“Being unable to read is like going outside without shoes on,” said Rhozier Brown, founder of the D.C.-based Inner Voices./ - Courtesy PhotoWhen literacy rates are high in cities, states or across the country as a whole, they tend to affect standards of living. That means more people are employed, therefore, driving down the need for public assistance.
But the reality is that millions of Americans are still unable to read or write -- and among those living in the nation’s cap-ital where more than half of its 600,000 residents are African American, one-third – or 1 in 5 adults – are affected. Labeled illiterate, they cannot fulfill the simplest of tasks that include filling out a job application, reading a note from their child’s teacher or comprehending street signs.
“Being unable to read is like going outside without shoes on,” said Rhozier Brown, founder of the D.C.-based Inner Voices, which advocates on behalf of formerly incarcerated individuals.
“You can’t do anything because you can’t get across the street – you don’t know where you are.”
Brown’s clients are largely young black males. Yet he said he has seen the issue stretch from ages 16 to 70 -- with indi-viduals over age 65 reportedly exhibiting the highest rates of illiteracy.
As a result, Brown said many have developed sophisticated ways of hiding the truth.
“They’ll say, ‘hey can you do me a favor and read this for me because I forgot my glasses’ and they will memorize what you’ve read,” Brown said.
“It’s a shame because a lot of them won’t do anything about it, but something needs to be done [as] it affects every-body.”
He added that in many instances, particularly where inmates are reading barely at the 6th grade level, it is becoming mandatory that they sign on for reading courses.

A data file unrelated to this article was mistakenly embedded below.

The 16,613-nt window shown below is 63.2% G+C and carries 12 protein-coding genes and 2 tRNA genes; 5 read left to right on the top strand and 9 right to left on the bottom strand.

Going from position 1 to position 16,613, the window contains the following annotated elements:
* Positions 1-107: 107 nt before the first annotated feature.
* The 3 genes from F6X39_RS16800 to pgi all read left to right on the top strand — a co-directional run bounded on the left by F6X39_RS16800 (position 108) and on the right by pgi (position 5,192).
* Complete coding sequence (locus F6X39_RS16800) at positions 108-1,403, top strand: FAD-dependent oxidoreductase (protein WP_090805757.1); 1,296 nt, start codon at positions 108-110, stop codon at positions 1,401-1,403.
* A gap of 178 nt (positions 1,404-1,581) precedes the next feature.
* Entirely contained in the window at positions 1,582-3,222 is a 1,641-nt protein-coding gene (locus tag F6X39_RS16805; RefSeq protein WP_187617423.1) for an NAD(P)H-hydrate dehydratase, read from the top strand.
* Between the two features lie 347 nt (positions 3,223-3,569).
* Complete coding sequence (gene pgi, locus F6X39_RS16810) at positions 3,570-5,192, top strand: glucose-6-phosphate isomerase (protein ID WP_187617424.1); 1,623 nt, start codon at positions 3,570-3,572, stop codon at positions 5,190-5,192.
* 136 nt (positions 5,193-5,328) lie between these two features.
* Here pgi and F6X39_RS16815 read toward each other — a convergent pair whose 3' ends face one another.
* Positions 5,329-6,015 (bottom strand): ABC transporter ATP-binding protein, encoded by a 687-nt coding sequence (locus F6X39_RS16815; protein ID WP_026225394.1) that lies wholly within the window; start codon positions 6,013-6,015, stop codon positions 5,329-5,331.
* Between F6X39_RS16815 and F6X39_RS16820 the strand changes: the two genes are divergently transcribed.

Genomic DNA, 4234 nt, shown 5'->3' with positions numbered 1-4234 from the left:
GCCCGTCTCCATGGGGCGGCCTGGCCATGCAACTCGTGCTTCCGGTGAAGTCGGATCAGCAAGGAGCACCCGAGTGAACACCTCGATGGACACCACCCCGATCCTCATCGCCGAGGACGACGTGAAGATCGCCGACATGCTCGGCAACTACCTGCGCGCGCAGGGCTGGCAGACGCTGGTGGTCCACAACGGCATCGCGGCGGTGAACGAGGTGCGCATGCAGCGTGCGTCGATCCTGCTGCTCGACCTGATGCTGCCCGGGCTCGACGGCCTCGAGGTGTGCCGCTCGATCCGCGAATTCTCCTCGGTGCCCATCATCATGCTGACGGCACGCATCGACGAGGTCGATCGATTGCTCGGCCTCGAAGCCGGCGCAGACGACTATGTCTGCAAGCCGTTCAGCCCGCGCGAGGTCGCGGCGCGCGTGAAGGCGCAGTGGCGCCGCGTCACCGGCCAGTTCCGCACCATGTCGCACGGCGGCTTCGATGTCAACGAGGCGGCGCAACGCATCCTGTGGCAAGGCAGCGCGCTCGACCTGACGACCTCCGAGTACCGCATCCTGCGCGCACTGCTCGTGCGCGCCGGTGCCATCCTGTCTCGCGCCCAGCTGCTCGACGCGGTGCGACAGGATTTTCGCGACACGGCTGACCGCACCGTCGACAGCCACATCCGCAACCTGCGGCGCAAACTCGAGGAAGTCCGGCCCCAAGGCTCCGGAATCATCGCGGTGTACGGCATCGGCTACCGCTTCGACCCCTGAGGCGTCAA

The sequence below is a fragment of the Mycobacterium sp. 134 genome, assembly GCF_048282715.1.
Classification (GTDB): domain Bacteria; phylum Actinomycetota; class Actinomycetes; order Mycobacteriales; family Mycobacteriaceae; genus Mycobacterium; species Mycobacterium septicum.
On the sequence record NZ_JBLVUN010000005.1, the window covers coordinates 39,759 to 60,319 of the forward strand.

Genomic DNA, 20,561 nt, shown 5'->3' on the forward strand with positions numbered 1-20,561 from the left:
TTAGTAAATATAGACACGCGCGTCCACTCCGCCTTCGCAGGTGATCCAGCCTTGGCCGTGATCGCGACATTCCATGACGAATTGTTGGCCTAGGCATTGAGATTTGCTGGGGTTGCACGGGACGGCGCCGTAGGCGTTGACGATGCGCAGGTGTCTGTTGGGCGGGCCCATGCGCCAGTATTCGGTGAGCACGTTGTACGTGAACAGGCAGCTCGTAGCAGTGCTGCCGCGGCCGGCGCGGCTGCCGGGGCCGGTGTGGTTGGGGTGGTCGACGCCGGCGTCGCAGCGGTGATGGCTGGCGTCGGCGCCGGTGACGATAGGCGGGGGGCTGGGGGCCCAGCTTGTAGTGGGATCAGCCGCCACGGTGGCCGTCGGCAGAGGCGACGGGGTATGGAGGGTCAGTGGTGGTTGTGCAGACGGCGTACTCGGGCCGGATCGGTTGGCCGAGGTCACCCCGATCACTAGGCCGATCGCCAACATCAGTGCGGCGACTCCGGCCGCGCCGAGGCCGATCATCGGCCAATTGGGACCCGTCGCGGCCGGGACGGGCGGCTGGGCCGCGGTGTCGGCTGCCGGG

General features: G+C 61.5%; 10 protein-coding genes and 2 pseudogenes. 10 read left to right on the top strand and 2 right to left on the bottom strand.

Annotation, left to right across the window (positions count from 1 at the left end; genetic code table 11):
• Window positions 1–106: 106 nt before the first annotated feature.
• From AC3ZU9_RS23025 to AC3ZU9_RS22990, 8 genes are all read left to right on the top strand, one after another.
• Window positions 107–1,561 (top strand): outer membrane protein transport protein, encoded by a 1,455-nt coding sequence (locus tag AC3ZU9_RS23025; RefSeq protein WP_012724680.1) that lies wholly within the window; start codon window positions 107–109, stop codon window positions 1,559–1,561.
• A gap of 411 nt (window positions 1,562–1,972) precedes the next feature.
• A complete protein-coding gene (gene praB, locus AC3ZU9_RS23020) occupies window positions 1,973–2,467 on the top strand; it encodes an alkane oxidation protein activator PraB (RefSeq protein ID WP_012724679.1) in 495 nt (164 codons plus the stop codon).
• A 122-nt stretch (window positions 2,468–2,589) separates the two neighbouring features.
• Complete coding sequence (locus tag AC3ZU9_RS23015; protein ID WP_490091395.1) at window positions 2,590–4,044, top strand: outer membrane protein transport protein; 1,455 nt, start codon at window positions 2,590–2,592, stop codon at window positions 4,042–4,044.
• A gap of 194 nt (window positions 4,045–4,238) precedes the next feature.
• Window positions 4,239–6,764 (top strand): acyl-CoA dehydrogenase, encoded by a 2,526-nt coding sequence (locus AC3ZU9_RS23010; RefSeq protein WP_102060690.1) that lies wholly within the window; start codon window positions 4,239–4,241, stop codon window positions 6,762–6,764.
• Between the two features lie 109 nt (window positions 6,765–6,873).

According to recently released Labor Department statistics, while the unemployment rate in the District fell slightly to 9.8 percent in December 2010, the numbers have remained steady in Maryland and Virginia. However, individuals who have difficulty reading make up a large portion of the unemployment lines, and according to a posting on PraiseDC.com, which states that changes in attitude will help; just 8 percent of the District’s illiterate are taking that lead.
Ward 8 Council member Marion Barry said that as far as he knows, “and while there [should be],” there are no initiatives among the City Council to combat illiteracy. He was referring in part to cuts former Mayor Adrian Fenty’s made last year in his budget surrounding education priorities.
But Barry, who did not mention a study commissioned in 2003 by then-mayor Anthony Williams which describe about 36 percent of Washingtonians as functionally illiterate, said there are programs in the widely impoverished District where unemployment exceeds 25 percent, to eradicate the issue.
Echoing Brown’s sentiments, “Illiteracy impacts everything,” Barry said.
“It impacts the kinds of jobs you get or don’t get, and in this day and age, even with a high school diploma it’s hard to find a job.”
At-large Council member Phil Mendelson said however, that funding could be restored for adult literacy education as the Council re-considers the matter again after the budget comes back to the table on April 1.
“We’ve also put money into the collaboratives that will reach out to the families and which will [cover] literacy for adults,” Mendelson said, adding that “illiteracy rates in the city have been way too high.”